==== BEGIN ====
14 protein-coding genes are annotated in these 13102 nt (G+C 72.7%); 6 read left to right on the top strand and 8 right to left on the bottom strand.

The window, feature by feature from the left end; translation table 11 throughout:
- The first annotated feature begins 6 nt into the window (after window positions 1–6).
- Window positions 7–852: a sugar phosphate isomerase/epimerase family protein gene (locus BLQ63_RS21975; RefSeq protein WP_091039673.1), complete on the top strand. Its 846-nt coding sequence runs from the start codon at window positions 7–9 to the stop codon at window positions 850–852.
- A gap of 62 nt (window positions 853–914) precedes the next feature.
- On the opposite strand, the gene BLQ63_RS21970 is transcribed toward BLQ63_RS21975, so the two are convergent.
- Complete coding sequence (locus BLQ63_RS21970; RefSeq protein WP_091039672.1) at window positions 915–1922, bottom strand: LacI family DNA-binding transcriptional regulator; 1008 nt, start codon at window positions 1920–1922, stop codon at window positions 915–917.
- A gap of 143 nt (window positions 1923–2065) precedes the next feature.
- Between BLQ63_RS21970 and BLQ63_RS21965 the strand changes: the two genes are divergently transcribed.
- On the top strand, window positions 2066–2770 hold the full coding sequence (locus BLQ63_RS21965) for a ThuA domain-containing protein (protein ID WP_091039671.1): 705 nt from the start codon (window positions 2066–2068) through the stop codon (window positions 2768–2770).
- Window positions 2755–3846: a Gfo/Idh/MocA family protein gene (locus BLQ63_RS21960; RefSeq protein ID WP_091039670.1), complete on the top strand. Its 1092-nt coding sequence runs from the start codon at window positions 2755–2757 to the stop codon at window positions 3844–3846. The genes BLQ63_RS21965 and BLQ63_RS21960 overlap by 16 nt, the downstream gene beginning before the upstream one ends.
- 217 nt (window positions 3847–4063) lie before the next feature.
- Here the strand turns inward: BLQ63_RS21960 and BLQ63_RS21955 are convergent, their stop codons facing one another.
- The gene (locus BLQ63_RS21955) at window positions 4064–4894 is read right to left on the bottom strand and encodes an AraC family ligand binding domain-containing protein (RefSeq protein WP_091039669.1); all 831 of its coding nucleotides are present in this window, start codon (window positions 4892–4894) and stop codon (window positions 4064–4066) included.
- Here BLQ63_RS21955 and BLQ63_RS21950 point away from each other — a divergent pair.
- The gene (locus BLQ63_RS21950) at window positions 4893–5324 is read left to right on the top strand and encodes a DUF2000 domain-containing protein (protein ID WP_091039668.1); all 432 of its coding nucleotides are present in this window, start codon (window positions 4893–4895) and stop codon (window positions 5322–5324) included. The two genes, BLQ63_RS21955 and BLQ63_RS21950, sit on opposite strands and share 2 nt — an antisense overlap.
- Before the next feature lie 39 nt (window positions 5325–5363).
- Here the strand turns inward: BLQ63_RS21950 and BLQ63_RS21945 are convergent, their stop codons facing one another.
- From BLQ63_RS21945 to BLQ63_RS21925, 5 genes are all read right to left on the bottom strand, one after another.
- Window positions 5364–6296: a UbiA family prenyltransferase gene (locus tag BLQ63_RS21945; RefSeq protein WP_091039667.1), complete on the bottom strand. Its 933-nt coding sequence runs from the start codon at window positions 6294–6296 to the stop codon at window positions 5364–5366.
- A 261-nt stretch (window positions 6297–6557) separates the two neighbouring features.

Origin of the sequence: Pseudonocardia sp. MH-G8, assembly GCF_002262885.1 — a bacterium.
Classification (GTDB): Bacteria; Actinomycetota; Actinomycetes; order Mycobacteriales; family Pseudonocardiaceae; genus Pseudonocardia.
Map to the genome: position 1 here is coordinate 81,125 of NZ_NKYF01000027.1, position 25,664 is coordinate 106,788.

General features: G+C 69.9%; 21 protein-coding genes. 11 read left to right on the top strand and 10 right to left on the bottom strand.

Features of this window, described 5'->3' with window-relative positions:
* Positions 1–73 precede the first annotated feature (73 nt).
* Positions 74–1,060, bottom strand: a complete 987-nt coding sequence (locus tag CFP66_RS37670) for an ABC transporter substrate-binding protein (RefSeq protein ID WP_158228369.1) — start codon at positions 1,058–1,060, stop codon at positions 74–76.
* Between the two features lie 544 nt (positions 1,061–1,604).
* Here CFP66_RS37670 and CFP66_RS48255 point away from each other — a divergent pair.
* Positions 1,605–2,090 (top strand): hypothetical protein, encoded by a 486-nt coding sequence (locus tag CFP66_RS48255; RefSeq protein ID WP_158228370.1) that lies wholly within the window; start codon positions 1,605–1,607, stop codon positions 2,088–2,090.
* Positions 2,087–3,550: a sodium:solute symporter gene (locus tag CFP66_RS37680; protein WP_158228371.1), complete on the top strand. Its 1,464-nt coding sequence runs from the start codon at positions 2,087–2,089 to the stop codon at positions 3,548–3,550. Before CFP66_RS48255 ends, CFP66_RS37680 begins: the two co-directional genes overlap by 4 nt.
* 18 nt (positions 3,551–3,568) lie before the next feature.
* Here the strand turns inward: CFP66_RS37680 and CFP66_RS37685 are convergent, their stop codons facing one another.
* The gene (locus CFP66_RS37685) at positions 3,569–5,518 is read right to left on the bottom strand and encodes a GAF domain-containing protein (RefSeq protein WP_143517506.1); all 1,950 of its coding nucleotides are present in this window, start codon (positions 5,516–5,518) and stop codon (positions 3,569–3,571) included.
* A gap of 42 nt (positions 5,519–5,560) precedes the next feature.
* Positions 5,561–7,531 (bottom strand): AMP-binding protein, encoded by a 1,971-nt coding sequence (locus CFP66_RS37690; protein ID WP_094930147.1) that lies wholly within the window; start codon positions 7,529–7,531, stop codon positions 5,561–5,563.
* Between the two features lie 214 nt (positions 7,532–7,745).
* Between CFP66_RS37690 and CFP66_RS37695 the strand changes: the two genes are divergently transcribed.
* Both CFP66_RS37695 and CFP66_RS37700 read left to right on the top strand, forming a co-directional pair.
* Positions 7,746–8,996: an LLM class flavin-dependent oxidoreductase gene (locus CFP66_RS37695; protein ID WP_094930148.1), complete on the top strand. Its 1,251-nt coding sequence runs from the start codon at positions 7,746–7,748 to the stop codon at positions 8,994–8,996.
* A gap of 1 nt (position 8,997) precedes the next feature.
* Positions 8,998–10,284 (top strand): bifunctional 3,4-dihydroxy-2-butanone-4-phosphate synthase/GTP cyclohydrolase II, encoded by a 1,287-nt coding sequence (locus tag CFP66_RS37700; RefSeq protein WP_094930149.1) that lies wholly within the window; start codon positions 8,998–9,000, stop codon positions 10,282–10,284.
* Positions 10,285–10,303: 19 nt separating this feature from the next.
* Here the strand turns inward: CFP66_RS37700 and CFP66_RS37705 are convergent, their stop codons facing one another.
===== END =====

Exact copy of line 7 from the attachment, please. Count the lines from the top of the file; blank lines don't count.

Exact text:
- Complete coding sequence (locus BLQ63_RS21970; RefSeq protein WP_091039672.1) at window positions 915–1922, bottom strand: LacI family DNA-binding transcriptional regulator; 1008 nt, start codon at window positions 1920–1922, stop codon at window positions 915–917.